DPRK's Stand on Six-Party Talks

June 6, 2006

On June 1, the Korean Central News Service carried a statement by a spokesman for the Foreign Ministry of the Democratic People's Republic of Korea (DPRK). This statement reads, in part:

The six-party talks for the solution to the nuclear issue on the Korean Peninsula have been deadlocked for the last more than six months....

The U.S. has escalated sanctions and pressure on the DPRK quite contrary to what it had committed itself in the joint statement, thus preventing the DPRK from returning to the talks....

We are fully ready to discuss the issues of bilateral relations, peaceful coexistence, the conclusion of a peace agreement, the provision of light water reactors and other points mentioned in the statement along with the issue of abandoning the nuclear program on the principle of "simultaneous action."

What remains to be done is for the U.S. to create conditions and climate whereby the DPRK may return to the talks and fulfill its commitment, free from any pressure.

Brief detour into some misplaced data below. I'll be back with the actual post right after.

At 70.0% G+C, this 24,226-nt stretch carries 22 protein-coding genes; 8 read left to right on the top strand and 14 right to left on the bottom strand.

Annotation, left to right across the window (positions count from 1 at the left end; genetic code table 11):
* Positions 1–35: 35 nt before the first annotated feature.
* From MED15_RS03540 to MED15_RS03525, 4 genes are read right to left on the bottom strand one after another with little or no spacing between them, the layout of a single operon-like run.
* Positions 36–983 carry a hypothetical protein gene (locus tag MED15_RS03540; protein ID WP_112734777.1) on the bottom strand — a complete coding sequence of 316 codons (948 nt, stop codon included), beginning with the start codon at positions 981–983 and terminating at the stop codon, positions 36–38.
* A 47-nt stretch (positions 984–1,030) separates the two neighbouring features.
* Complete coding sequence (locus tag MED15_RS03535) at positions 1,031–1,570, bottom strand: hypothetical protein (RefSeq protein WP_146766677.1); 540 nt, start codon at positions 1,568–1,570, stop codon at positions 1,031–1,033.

The U.S. will never be able to find a way of solving the issue if it is so reluctant to sit with the party directly concerned with the issue, while expressing its intention to seek a negotiated settlement of such crucial issue as the nuclear issue.

If the U.S. has a true political intention to implement the joint statement we kindly invite once again the head of the U.S. side's delegation to the talks to visit Pyongyang and directly explain it to us....

It is absolutely unattainable for the U.S. to try to force the DPRK to dismantle its nuclear program first through financial supremacy and sanctions.

The U.S. escalated hostile policy and increasing pressure upon the DPRK would only compel it to take the strongest measures to protect its right to existence and sovereignty.